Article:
Figure 2. Enzyme-enzyme interaction network for the monolignol biosynthetic pathway. Blue lines represent protein-protein interactions indicated in the literature that involve monolignol biosynthetic enzymes. Colored circles represent the interacting enzyme families (refer to Figure 1).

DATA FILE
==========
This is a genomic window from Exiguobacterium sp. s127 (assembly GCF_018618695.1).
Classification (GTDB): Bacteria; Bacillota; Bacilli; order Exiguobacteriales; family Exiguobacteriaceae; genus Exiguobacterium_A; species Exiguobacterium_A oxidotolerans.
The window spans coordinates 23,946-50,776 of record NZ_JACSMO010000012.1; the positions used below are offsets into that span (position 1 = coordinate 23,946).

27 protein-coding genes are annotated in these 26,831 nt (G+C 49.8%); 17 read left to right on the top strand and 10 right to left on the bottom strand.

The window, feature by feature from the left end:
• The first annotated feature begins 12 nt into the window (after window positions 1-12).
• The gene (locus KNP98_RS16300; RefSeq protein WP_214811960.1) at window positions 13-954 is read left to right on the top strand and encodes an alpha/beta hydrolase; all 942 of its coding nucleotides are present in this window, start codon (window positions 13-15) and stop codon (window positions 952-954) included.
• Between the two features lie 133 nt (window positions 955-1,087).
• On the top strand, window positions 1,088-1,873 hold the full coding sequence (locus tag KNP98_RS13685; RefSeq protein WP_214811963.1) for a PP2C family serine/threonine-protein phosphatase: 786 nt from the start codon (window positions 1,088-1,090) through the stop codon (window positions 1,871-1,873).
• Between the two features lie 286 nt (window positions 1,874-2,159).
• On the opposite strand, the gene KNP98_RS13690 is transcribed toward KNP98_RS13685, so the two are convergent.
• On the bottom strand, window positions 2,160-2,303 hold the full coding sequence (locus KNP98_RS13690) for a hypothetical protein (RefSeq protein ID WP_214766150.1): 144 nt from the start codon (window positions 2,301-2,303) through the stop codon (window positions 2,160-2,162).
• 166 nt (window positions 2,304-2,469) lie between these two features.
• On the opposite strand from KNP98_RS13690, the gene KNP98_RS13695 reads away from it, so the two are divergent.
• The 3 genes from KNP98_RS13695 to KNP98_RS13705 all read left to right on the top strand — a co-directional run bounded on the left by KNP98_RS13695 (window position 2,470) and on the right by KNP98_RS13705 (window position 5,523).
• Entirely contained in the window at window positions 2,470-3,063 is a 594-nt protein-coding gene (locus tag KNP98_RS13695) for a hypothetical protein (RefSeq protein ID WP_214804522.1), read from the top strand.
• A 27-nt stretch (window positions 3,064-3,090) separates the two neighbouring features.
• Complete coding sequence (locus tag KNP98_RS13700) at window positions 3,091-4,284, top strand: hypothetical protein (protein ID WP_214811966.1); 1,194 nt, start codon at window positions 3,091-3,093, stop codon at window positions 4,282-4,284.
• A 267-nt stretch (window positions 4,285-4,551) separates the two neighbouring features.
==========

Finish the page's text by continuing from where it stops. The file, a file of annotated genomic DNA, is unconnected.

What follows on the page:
Recent work in Arabidopsis (Gou et al., 2018) has implicated two membrane steroid binding proteins (MSBP1 and MSBP2) in the structural organization of the three lignin P450 hydroxylases. These MSBPs were shown to reside on the ER membrane and to interact with C4H, C3H, and F5H forming MSBP-P450 complexes (Figure 2). The MSBPs are proposed to be essential for the stability and activity of the P450s and necessary for channeling of metabolic flux through monolignol biosynthesis (Gou et al., 2018). In Arabidopsis, two cytochrome P450 reductases (ATR1 and ATR2) were shown to interact with the P450 enzymes (Sundin et al., 2014). One of these, ATR2, is associated with lignin biosynthesis and other phenylpropanoid biosynthetic genes. Plants with loss of function mutations in ATR2 were slightly reduced (6%) in total lignin, were enriched in p-coumaric acid derivatives, and were reduced in coniferyl alcohol derivatives. The results were attributed to reduced AtC3H and AtF5H activities (Sundin et al., 2014). Using a yeast-2 hybrid (Y2H) screen, strong interactions with ATR2 were found for AtC4H and AtC3H. Y2H evidence was also obtained indicating direct interactions of AtC4H and AtC3H with At4CL-1 as well as AtC4H with AtCCR1 (Gou et al., 2018). Affinity chromatography and co-purification of the three cytochrome P450 enzymes supported an in vivo association of these enzymes. All three P450s were found to interact with the MSBPs presumably on the ER membrane. BiFC experiments show an association of the P450s with MSBPs on the ER. Simultaneous downregulation of both MSBP genes reduced lignin biosynthesis (Gou et al., 2018).